County Mayoral Candidates War Over Anti-Zika Naled Spraying in Miami Beach
Carlos Gimenez and Raquel Regalado are now at war over naled spraying.
photos: Miami-Dade County Office of the Mayor/Marta Xochilt Perez
Just a few short months ago, only a few anti-mosquito wonks had ever heard of a pesticide called naled. But now, thanks to the onslaught of the Zika virus, the mosquito-killing compound has become the touchiest issue in Miami-Dade County since LeBron James' defection back to his hometown.
As activists debate everything short of an aerial assault to stop the county from wafting naled over South Beach, the Zika-fighting pesticide has now become a central issue in the simmering race for Miami-Dade County mayor between incumbent Carlos Gimenez and Miami-Dade County School Board member Raquel Regalado.
Gimenez has led the charge to fight SoBe's Zika outbreak with aerially sprayed naled, which is banned in the European Union and may cause toxic reactions in people who are overexposed. As protests mounted in South Beach against that effort, Regalado seized the moment.
"The men, women, children, and pets that live in Miami Beach are being exposed to extreme measures, aerial spraying of poisonous insecticides, because Carlos Gimenez believes he knows better than anyone else how to manage the crisis his negligence has compounded," Regaldo wrote in a lengthy missive on her Facebook page last night.
Gimenez quickly hit back, calling Regalado "highly irresponsible" for riling up opposition to naled spraying.
The war of words between the candidates, who face a runoff election on the November ballot, is just the highest-profile piece of a brewing political war over how to fight Zika, though. Miami Beach Mayor Philip Levine backs Gimenez in his mayoral race. So it was no surprise to see Levine's most vocal opponent, Commissioner Michael Grieco, quickly jump in to back Regalado on naled.
"Consider this post my endorsement of Raquel Regalado," Grieco wrote on Facebook last night. "The current Mayor's decision to indiscriminately spray our city without seeking every less harmful alternative or asking for residents' consent is not something I can stand idly by and watch without taking action."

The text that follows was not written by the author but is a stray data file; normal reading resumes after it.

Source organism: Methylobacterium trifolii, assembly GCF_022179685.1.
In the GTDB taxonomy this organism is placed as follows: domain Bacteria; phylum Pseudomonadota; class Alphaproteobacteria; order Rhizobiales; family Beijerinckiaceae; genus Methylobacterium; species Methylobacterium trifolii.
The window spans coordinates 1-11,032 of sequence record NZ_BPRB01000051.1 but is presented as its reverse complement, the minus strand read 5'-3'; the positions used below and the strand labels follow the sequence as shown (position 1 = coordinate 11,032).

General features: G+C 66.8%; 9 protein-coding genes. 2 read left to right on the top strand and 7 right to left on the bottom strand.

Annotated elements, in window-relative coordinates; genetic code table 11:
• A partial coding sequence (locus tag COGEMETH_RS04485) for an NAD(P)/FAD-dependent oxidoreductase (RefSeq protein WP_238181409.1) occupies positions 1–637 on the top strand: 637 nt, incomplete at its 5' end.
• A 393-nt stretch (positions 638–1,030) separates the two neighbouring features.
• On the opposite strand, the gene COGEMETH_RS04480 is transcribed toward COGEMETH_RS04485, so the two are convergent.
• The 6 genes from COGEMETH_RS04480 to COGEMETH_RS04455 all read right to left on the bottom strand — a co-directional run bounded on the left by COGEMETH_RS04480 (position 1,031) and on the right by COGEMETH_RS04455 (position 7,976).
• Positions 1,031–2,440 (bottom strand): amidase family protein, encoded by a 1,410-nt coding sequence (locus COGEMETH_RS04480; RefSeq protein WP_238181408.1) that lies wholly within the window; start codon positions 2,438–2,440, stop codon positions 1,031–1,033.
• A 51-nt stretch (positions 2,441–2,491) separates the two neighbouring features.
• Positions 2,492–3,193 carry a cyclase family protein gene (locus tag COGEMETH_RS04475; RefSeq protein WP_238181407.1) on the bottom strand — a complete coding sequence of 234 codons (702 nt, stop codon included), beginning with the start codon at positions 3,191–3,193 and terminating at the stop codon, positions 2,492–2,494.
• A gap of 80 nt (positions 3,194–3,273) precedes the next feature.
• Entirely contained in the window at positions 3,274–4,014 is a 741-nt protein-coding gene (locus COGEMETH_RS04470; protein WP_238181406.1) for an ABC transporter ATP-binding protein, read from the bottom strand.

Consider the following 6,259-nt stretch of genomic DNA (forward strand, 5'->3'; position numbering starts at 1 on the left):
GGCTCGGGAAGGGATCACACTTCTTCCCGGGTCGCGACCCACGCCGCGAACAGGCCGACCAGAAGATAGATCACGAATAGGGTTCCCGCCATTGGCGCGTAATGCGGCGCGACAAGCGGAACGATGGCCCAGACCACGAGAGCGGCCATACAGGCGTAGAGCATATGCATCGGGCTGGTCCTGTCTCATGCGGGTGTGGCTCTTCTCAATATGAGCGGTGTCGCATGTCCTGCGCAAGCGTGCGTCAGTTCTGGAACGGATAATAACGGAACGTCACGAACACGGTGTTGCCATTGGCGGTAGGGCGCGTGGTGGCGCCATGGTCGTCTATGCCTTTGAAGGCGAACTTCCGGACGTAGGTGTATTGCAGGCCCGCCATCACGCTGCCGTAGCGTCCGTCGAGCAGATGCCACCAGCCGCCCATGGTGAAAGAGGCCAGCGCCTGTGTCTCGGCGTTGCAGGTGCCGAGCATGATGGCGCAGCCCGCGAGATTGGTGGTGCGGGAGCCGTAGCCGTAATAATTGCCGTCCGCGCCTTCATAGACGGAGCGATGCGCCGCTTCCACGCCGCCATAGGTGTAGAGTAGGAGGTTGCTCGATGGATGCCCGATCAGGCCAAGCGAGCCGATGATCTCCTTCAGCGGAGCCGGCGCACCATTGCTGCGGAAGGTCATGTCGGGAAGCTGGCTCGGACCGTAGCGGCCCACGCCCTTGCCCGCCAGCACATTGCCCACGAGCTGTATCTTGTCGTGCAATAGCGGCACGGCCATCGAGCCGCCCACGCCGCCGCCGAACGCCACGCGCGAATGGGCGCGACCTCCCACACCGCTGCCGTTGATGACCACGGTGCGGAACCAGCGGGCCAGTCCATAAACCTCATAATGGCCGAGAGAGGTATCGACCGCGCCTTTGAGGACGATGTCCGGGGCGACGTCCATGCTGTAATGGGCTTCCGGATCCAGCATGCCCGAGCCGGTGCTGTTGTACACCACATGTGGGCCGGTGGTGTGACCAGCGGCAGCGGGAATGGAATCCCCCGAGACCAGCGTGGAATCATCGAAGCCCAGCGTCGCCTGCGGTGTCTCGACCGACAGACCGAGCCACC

Despite all of the opposition — including another march down Lincoln Road by activists yesterday — naled spraying has already begun in South Beach. The first county planes wafted the chemical over the sea breezes at 5 a.m. today.
The decision to use naled came after a confusing, poorly communicated about-face from city, state, and federal officials. When Zika first broke out in South Beach, the CDC said aerial spraying wouldn't be effective because of Miami Beach's tall condo towers and powerful ocean breezes.
But last week, the county — with advice from Gov. Rick Scott and the CDC — decided to go ahead with spraying anyway. When a noisy opposition movement bombarded city officials with questions about the plan this past Wednesday, Gimenez agreed to delay the spraying by one day. But he says it's still necessary.
"I thank the City of Miami Beach, residents, and visitors for their collaboration as we continue to do all we can to keep our community safe from the Zika virus," he said in a statement yesterday.
Regalado blasted that thinking in her message. She says that if Scott or the CDC wanted to order spraying, she would abide by that demand. But she says the county should keep its nose out of South Beach's Zika-fighting plans.
"Gimenez has spent weeks blaming municipalities, the state, and the federal government for his failure to do his job. Showing up to conduct mosquito eradication operations in areas where multiple people have tested positive for Zika infection is too little, too late," she writes.
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